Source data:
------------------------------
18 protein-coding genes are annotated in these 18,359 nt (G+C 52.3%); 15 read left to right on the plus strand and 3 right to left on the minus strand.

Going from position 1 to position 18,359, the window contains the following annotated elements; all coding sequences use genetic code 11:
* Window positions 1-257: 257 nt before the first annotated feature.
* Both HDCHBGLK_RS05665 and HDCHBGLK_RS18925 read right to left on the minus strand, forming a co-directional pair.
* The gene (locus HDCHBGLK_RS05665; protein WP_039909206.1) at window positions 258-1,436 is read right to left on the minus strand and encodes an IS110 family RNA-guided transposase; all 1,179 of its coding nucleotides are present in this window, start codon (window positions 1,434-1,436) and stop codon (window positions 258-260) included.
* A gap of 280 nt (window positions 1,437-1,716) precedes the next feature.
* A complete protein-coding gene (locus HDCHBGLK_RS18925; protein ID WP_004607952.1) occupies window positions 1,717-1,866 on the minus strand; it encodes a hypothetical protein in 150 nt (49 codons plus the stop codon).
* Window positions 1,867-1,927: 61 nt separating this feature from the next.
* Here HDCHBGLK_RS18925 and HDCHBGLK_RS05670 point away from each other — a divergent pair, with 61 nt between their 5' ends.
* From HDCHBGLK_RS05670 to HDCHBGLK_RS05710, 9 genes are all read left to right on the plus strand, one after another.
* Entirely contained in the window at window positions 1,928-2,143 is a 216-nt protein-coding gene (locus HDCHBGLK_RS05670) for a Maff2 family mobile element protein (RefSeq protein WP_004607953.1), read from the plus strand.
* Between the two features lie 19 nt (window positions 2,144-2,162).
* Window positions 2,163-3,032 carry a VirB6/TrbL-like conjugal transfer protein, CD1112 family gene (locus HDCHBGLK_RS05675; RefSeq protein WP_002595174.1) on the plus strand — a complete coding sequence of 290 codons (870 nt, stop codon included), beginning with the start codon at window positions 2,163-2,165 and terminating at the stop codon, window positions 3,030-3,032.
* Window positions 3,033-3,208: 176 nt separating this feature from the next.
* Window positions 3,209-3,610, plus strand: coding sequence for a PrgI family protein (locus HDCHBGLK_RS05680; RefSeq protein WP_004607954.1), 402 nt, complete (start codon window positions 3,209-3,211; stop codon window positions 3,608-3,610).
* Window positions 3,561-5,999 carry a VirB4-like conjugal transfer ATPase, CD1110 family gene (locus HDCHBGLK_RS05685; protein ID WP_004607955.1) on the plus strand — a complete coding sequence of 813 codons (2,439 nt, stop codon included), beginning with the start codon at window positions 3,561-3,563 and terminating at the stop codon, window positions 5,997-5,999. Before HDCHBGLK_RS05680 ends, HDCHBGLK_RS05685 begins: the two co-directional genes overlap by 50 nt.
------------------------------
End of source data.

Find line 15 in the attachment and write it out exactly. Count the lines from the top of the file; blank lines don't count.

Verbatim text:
* Window positions 3,209-3,610, plus strand: coding sequence for a PrgI family protein (locus HDCHBGLK_RS05680; RefSeq protein WP_004607954.1), 402 nt, complete (start codon window positions 3,209-3,211; stop codon window positions 3,608-3,610).